No, Contraceptives Are Not "Abortion-Inducing" Drugs

No, Contraceptives Are Not "Abortion-Inducing" Drugs

Judge Brett Kavanaugh, the latest Supreme Court nominee introduced by President Donald Trump, doesn’t understand contraceptives — and neither do his pro-life religious defendants. On Tuesday, during his third day of Senate confirmation hearings, the judge presented himself as quite the virgin when his inaccurate description of birth control as “abortion-inducing drugs” caught the attention of activists, politicians and the mainstream media.

“Kavanaugh chooses his words very carefully, and this is a dog whistle for going after birth control,” tweeted Sen. Kamala Harris (D-CA), presenting footage of his answer. “He was nominated for the purpose of taking away a woman’s constitutionally protected right to make her own health care decisions. Make no mistake,” she continued, “this is about punishing women.”

She was joined by fellow left-wing figures in Sen. Elizabeth Warren (D-MA), Sen. Jeff Merkley (D-OR), Sen. Dianne Feinstein (D-CA) and other pro-choice organizations who took this as a dog whistle against reproductive rights. “Kavanaugh referred to birth control — something more than 95 percent of women use in their lifetime — as an ‘abortion-inducing drug,’ which is not just flat-out wrong, but is also anti-woman, anti-science propaganda,” wrote Dawn Laguens, executive vice president of Planned Parenthood Action Fund, in an official statement delivered to Vox.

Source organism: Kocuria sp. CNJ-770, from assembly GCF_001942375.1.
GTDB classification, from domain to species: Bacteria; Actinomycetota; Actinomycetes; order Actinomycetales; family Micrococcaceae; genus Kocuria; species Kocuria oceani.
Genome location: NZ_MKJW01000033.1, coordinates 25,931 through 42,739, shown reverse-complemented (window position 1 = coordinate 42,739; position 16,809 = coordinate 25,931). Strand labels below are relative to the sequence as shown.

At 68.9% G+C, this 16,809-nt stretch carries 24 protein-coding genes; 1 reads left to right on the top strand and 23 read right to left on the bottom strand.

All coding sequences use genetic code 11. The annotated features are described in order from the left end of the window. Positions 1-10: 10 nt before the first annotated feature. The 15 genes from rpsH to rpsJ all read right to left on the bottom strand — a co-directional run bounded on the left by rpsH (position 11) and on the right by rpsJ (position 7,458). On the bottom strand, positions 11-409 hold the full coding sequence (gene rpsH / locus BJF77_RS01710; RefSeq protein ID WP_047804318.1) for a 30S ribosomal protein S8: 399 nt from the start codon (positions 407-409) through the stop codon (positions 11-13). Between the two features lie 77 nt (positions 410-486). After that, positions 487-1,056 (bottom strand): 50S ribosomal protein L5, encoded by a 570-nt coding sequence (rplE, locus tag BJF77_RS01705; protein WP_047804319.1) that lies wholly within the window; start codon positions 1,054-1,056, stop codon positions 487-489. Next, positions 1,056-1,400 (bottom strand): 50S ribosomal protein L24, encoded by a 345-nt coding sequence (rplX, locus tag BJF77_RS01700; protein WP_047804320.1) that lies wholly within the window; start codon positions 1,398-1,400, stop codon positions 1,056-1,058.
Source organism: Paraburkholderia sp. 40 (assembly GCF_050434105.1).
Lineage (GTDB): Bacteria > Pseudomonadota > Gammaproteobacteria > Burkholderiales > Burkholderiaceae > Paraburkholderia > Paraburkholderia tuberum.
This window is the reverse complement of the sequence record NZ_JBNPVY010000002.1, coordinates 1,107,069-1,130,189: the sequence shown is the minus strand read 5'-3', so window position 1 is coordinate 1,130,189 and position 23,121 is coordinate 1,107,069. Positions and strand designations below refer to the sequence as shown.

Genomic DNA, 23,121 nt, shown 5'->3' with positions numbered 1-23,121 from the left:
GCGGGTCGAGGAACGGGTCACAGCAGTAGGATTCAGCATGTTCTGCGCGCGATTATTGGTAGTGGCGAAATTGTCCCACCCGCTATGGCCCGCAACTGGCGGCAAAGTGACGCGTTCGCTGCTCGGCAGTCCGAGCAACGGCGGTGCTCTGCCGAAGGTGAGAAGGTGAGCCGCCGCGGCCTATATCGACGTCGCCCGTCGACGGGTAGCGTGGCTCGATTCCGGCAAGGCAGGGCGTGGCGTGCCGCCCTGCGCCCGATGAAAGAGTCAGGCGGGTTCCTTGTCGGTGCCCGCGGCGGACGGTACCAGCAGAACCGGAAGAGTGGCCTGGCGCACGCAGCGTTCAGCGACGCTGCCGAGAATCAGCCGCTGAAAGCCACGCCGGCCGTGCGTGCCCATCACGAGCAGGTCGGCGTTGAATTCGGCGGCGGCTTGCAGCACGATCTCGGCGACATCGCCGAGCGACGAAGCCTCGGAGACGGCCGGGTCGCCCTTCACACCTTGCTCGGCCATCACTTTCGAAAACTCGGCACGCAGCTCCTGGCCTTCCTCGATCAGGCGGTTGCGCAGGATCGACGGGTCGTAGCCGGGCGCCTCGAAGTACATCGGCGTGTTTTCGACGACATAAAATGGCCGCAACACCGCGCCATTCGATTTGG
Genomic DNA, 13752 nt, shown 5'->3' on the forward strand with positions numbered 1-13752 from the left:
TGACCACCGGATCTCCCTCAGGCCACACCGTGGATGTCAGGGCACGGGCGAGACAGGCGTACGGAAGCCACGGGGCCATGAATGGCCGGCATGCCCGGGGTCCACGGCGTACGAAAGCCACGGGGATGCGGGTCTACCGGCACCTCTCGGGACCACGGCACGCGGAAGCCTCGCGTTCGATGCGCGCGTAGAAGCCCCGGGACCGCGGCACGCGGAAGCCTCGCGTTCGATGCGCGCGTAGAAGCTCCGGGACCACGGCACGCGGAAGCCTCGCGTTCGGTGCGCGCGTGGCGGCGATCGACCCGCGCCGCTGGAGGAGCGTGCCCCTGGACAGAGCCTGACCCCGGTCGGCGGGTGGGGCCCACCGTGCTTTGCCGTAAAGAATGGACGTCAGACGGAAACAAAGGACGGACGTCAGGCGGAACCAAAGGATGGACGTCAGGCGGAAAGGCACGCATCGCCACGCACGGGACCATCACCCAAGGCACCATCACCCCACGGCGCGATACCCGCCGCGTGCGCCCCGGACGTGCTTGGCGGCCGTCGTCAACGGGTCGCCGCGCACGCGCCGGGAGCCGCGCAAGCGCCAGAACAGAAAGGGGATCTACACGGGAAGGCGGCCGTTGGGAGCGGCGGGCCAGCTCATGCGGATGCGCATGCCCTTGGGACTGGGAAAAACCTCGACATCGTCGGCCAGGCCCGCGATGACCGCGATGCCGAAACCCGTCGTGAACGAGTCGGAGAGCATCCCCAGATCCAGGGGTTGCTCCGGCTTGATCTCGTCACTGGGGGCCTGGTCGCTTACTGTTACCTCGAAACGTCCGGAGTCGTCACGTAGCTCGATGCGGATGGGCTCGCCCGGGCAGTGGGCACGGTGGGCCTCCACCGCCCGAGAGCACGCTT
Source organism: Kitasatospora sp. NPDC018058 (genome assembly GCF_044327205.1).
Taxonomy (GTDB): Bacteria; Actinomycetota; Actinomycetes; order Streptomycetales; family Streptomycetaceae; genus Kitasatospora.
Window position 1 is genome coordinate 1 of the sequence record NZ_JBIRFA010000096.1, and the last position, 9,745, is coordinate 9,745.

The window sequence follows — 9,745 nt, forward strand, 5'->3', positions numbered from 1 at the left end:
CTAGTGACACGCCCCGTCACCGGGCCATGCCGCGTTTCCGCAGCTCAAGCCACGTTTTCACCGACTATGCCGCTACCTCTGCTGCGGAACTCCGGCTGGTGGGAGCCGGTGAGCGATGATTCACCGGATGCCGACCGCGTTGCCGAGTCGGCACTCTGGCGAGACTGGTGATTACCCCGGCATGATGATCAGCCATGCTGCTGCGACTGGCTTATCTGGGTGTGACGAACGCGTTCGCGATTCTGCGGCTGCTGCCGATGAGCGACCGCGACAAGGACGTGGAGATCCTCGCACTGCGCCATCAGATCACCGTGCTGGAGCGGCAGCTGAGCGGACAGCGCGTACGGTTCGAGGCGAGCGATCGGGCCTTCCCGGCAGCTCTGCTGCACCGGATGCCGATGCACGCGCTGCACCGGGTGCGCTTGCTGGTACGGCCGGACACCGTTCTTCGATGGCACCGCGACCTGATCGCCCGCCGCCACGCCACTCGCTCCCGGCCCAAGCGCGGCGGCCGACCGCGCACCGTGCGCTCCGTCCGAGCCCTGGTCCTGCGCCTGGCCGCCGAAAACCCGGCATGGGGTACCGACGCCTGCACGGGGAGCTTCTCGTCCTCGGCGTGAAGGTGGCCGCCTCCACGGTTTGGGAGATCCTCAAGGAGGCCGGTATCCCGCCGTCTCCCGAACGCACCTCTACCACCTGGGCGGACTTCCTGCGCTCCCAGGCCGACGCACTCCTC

When both The Washington Post and Politifact tried to reframe the event, claiming this was some false left-wing narrative taken out of context, it was Sen. Harris who published his complete unedited response to showcase their actual argument. “Here is Kavanaugh’s full answer,” she continued to write. “There’s no question that he uncritically used the term ‘abortion-inducing drugs,’ which is a dog whistle term used by the extreme anti-choice groups to describe birth control.”

In context, Kavanaugh used this phrase when Sen. Ted Cruz (R-TX) asked the SCOTUS nominee about his dissent in the 2015 legal case of Priests For Life V. The U.S. Department Of Health and Human Services, paraphrasing a religious organization he sided with when they contested The Affordable Care Act (ACA, otherwise nicknamed Obamacare) for its mandate that health insurance plans must cover female contraceptive medicine if their patients want them. The group was the first to use this phrase when they filed their lawsuit on doctrinal grounds, claiming the mandate violated their religious liberties under the First Amendment.

The D.C. Circuit Court ultimately ruled in favor of the Obama administration, finding restriction of birth control coverage, at least regarding females, to be a violation of multiple policies. These include the 1978 Pregnancy Discrimination Act, which categorizes discrimination on the basis of pregnancy as discrimination on the basis of sex, which is also outlawed by the 1964 passage of The Civil Rights Act. The mandate, which ironically doesn’t cover male contraceptive products, also allowed the group to seek a religious exemption through a formal document, allowing a separate insurance company to provide contraceptive coverage. The group never sought this process, possibly to play the absolute legal martyrs of the pro-life movement, according to Kavanaugh’s description of the events.

“The question was first, was this a substantial burden on their religious exercise? And it seemed to me, quite clearly, it was,” Kavanaugh told the senator during his hearing, citing The Religious Restoration Act of 1993 as their legal justification. “They said filling out the [exemption] forms would make them complicit in the ‘abortion-inducing drugs’ that they were, as a religious matter, objected to.”